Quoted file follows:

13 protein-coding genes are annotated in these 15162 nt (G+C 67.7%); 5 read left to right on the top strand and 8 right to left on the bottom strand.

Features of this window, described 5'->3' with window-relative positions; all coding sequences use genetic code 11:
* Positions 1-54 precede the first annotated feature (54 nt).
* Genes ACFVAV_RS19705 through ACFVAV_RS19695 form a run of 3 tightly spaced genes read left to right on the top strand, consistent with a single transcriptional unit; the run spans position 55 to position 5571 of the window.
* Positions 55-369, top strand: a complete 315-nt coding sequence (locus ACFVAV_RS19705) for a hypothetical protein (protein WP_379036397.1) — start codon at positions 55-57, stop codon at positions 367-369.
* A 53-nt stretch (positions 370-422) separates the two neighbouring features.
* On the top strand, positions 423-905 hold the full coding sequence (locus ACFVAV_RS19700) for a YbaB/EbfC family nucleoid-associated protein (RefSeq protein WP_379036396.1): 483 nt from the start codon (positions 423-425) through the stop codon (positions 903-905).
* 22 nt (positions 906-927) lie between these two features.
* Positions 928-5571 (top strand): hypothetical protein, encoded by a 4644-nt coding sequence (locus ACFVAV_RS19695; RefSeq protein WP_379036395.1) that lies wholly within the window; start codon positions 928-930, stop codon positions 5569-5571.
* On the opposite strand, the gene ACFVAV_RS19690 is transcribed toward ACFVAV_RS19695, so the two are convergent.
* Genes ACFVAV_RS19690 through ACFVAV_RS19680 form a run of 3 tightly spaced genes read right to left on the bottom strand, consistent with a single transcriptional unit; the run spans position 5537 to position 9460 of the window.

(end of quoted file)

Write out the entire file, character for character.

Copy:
13 protein-coding genes are annotated in these 15162 nt (G+C 67.7%); 5 read left to right on the top strand and 8 right to left on the bottom strand.

Features of this window, described 5'->3' with window-relative positions; all coding sequences use genetic code 11:
* Positions 1-54 precede the first annotated feature (54 nt).
* Genes ACFVAV_RS19705 through ACFVAV_RS19695 form a run of 3 tightly spaced genes read left to right on the top strand, consistent with a single transcriptional unit; the run spans position 55 to position 5571 of the window.
* Positions 55-369, top strand: a complete 315-nt coding sequence (locus ACFVAV_RS19705) for a hypothetical protein (protein WP_379036397.1) — start codon at positions 55-57, stop codon at positions 367-369.
* A 53-nt stretch (positions 370-422) separates the two neighbouring features.
* On the top strand, positions 423-905 hold the full coding sequence (locus ACFVAV_RS19700) for a YbaB/EbfC family nucleoid-associated protein (RefSeq protein WP_379036396.1): 483 nt from the start codon (positions 423-425) through the stop codon (positions 903-905).
* 22 nt (positions 906-927) lie between these two features.
* Positions 928-5571 (top strand): hypothetical protein, encoded by a 4644-nt coding sequence (locus ACFVAV_RS19695; RefSeq protein WP_379036395.1) that lies wholly within the window; start codon positions 928-930, stop codon positions 5569-5571.
* On the opposite strand, the gene ACFVAV_RS19690 is transcribed toward ACFVAV_RS19695, so the two are convergent.
* Genes ACFVAV_RS19690 through ACFVAV_RS19680 form a run of 3 tightly spaced genes read right to left on the bottom strand, consistent with a single transcriptional unit; the run spans position 5537 to position 9460 of the window.